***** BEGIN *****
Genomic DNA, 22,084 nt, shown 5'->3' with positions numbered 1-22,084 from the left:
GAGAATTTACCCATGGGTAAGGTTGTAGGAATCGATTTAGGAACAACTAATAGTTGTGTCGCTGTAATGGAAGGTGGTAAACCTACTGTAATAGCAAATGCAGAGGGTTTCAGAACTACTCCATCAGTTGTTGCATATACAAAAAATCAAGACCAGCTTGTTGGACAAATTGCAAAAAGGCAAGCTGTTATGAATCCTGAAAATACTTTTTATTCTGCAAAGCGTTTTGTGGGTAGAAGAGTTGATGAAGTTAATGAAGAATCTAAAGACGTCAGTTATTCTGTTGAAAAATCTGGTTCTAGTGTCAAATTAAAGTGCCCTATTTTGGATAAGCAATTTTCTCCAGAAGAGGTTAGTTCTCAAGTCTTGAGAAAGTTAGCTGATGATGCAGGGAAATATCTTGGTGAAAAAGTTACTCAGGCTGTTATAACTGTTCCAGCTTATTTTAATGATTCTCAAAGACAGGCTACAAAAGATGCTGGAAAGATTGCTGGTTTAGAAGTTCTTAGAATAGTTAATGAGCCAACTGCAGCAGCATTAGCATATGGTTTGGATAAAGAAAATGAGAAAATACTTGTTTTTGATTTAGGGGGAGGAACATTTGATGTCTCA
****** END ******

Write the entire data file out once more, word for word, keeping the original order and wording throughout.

Genomic DNA, 22,084 nt, shown 5'->3' with positions numbered 1-22,084 from the left:
GAGAATTTACCCATGGGTAAGGTTGTAGGAATCGATTTAGGAACAACTAATAGTTGTGTCGCTGTAATGGAAGGTGGTAAACCTACTGTAATAGCAAATGCAGAGGGTTTCAGAACTACTCCATCAGTTGTTGCATATACAAAAAATCAAGACCAGCTTGTTGGACAAATTGCAAAAAGGCAAGCTGTTATGAATCCTGAAAATACTTTTTATTCTGCAAAGCGTTTTGTGGGTAGAAGAGTTGATGAAGTTAATGAAGAATCTAAAGACGTCAGTTATTCTGTTGAAAAATCTGGTTCTAGTGTCAAATTAAAGTGCCCTATTTTGGATAAGCAATTTTCTCCAGAAGAGGTTAGTTCTCAAGTCTTGAGAAAGTTAGCTGATGATGCAGGGAAATATCTTGGTGAAAAAGTTACTCAGGCTGTTATAACTGTTCCAGCTTATTTTAATGATTCTCAAAGACAGGCTACAAAAGATGCTGGAAAGATTGCTGGTTTAGAAGTTCTTAGAATAGTTAATGAGCCAACTGCAGCAGCATTAGCATATGGTTTGGATAAAGAAAATGAGAAAATACTTGTTTTTGATTTAGGGGGAGGAACATTTGATGTCTCA